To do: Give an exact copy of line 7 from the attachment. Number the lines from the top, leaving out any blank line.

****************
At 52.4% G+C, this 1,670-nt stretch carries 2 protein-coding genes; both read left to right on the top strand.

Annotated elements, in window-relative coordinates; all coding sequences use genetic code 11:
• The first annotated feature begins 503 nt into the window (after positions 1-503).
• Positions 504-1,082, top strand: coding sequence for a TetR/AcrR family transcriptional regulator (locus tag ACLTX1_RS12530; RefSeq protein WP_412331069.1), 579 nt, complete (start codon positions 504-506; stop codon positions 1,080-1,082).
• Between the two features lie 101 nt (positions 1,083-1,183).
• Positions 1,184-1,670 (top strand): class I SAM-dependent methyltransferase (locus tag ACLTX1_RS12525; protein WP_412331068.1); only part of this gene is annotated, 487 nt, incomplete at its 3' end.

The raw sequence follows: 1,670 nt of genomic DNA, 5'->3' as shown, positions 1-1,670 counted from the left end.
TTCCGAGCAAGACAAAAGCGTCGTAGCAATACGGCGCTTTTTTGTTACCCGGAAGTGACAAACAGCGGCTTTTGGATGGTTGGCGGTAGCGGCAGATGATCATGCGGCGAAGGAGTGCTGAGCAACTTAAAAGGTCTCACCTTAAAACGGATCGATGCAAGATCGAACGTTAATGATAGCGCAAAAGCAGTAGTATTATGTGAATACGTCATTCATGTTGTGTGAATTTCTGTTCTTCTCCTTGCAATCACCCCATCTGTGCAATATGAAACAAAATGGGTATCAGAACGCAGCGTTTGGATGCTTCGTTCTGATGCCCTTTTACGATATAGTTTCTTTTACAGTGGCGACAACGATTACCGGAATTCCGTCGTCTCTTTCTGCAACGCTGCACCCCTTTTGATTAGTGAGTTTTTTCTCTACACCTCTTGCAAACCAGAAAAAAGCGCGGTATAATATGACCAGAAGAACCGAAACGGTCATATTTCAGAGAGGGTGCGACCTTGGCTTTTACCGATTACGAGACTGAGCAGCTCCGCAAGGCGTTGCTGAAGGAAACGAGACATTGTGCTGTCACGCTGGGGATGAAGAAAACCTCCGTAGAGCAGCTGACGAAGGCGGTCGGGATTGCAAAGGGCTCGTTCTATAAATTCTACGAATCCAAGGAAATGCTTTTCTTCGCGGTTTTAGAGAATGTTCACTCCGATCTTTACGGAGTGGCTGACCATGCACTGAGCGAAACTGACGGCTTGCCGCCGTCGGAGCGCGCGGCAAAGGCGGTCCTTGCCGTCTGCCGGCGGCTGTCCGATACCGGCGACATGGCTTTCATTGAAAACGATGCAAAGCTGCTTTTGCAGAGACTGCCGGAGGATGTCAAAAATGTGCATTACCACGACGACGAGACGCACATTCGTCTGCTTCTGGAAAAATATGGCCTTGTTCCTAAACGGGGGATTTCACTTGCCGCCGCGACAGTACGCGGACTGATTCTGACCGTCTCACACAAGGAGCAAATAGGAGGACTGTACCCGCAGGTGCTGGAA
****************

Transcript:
The raw sequence follows: 1,670 nt of genomic DNA, 5'->3' as shown, positions 1-1,670 counted from the left end.